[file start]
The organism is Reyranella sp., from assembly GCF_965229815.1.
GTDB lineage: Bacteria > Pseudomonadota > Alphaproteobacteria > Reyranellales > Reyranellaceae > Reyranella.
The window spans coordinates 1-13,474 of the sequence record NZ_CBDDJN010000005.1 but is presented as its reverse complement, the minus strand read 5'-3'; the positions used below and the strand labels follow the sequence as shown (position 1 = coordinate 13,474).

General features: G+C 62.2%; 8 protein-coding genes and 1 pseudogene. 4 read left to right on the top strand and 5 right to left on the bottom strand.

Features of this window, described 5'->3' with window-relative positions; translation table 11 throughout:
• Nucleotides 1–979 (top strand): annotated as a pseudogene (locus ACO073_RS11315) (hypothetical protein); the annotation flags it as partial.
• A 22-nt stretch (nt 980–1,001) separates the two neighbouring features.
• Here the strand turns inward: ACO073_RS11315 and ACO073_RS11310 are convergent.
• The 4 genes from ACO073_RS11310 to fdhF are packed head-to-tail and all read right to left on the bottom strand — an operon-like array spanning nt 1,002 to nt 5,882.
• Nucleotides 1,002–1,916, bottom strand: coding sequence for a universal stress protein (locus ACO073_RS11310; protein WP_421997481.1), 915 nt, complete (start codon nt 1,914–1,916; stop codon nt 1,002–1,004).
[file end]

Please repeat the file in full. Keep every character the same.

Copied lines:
The organism is Reyranella sp., from assembly GCF_965229815.1.
GTDB lineage: Bacteria > Pseudomonadota > Alphaproteobacteria > Reyranellales > Reyranellaceae > Reyranella.
The window spans coordinates 1-13,474 of the sequence record NZ_CBDDJN010000005.1 but is presented as its reverse complement, the minus strand read 5'-3'; the positions used below and the strand labels follow the sequence as shown (position 1 = coordinate 13,474).

General features: G+C 62.2%; 8 protein-coding genes and 1 pseudogene. 4 read left to right on the top strand and 5 right to left on the bottom strand.

Features of this window, described 5'->3' with window-relative positions; translation table 11 throughout:
• Nucleotides 1–979 (top strand): annotated as a pseudogene (locus ACO073_RS11315) (hypothetical protein); the annotation flags it as partial.
• A 22-nt stretch (nt 980–1,001) separates the two neighbouring features.
• Here the strand turns inward: ACO073_RS11315 and ACO073_RS11310 are convergent.
• The 4 genes from ACO073_RS11310 to fdhF are packed head-to-tail and all read right to left on the bottom strand — an operon-like array spanning nt 1,002 to nt 5,882.
• Nucleotides 1,002–1,916, bottom strand: coding sequence for a universal stress protein (locus ACO073_RS11310; protein WP_421997481.1), 915 nt, complete (start codon nt 1,914–1,916; stop codon nt 1,002–1,004).